But how did we see this coming when so many missed it? Is Saudi intentionally trying to aim for $80/bbl or $100/bbl? Or did fundamentals point to that price range from the start?
If it's not obvious by now, fundamentals were pointing to this scenario playing out regardless of what Saudi wanted. The recent shift in rhetoric from targeting global oil storage surplus to one that's now targeting upstream capex spending should be a red herring for those thinking that OPEC will somehow magically flood the market again.
As we wrote in the article, "The Oil Bull Thesis Is Just Getting Started." The real fun is only getting started. For the rest of 2018, the non-stop reports of how legacy conventional production is starting to decline steeply across the globe will change sentiment in the investment community. What was once the Rodney Dangerfield barrels of the world (no respect) will now receive media headline attention as countries report disappointing monthly production results time and time again.
Here are just two recent examples of "disappointing" production:
- Norwegian March oil production - 1.901 million b/d, -2.4% month-over-month, -10.5% y-o-y.
- Petrobras (NYSE:PBR) March oil production - 2.07 million b/d, -0.8% month-over-month.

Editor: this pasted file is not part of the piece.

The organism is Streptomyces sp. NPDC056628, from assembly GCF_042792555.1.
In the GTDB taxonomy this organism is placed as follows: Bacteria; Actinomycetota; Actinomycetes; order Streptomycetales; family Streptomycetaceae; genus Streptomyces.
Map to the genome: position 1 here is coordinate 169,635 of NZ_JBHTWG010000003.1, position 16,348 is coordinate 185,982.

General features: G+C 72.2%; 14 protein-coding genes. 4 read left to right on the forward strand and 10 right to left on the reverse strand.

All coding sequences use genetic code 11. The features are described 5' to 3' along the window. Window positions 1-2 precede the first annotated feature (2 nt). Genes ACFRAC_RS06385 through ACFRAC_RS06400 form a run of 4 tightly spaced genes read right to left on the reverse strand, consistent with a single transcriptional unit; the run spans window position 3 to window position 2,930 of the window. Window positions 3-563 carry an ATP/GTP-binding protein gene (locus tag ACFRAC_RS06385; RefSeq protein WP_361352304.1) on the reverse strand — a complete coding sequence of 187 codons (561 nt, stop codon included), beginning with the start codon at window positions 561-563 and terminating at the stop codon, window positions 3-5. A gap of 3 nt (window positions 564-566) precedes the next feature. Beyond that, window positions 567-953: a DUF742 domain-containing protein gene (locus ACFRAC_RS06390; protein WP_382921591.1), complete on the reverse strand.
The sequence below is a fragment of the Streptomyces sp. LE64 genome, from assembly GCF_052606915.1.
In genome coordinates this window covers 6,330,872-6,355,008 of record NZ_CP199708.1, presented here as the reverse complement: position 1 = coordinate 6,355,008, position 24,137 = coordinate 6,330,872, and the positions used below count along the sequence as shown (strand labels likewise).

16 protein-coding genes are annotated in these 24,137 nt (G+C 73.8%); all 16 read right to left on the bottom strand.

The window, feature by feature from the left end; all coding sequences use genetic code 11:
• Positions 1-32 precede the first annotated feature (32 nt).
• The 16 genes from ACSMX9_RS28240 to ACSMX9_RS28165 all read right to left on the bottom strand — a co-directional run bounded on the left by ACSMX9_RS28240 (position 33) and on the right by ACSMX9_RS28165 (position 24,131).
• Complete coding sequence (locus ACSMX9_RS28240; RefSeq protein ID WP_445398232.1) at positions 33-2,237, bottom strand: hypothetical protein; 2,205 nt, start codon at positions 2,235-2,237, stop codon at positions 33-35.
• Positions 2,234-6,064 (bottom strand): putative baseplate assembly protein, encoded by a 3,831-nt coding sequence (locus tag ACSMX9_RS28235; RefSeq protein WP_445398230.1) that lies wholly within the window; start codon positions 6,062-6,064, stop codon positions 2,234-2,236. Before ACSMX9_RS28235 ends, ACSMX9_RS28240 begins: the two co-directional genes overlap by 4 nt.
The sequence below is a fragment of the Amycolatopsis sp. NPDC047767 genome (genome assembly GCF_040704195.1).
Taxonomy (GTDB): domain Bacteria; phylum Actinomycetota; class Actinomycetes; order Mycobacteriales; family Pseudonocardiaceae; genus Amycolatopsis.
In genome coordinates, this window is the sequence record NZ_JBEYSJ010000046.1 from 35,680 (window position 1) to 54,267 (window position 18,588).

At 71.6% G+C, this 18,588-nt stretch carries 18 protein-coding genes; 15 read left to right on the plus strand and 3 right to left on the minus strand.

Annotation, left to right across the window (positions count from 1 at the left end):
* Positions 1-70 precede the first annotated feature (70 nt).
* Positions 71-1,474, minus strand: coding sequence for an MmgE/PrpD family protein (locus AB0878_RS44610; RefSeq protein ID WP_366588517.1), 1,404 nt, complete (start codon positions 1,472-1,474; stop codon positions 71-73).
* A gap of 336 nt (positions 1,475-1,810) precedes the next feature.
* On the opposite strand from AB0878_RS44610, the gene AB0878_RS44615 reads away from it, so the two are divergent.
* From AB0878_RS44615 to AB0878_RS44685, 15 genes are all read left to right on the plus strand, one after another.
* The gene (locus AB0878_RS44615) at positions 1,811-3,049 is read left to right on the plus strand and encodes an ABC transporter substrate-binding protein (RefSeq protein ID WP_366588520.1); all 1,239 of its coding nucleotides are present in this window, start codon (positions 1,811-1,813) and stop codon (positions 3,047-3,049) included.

Just a reminder that Brazil is supposed to see oil production higher month after month in 2018 according to IEA:
So far? By our estimate, Brazil is currently ~150k b/d below its projected target.
But again, you shouldn't be surprised by the disappointing results out of Brazil. It has had a history of disappointing production guidance, and this year is no different.
Source: BCA Research
$80, $100? It doesn't matter, we are going there anyway
As the media and consensus obsess over every word Saudi says, the real thesis is just underway with global conventional oil production starting to disappoint in size. This is also coming at a time when Rystad Energy just revised US shale production growth lower.
What country will be able to fill the supply gap that's coming?
By the end of 2018, the Q4 storage balance will show a deficit well over 1 million b/d. Carrying that deficit into 2019 with another year of healthy demand growth and record low conventional oil projects coming online, and you start to have a real recipe for disaster - oil prices that are too high for the global economy to handle.
So, are the Saudis trying to aim for a price? Or were fundamentals pointing to those prices to begin with?
If it's not obvious by now, you should know the answer to this.
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Disclosure: I am/we are long OIH, XES.
I wrote this article myself, and it expresses my own opinions. I am not receiving compensation for it (other than from Seeking Alpha). I have no business relationship with any company whose stock is mentioned in this article.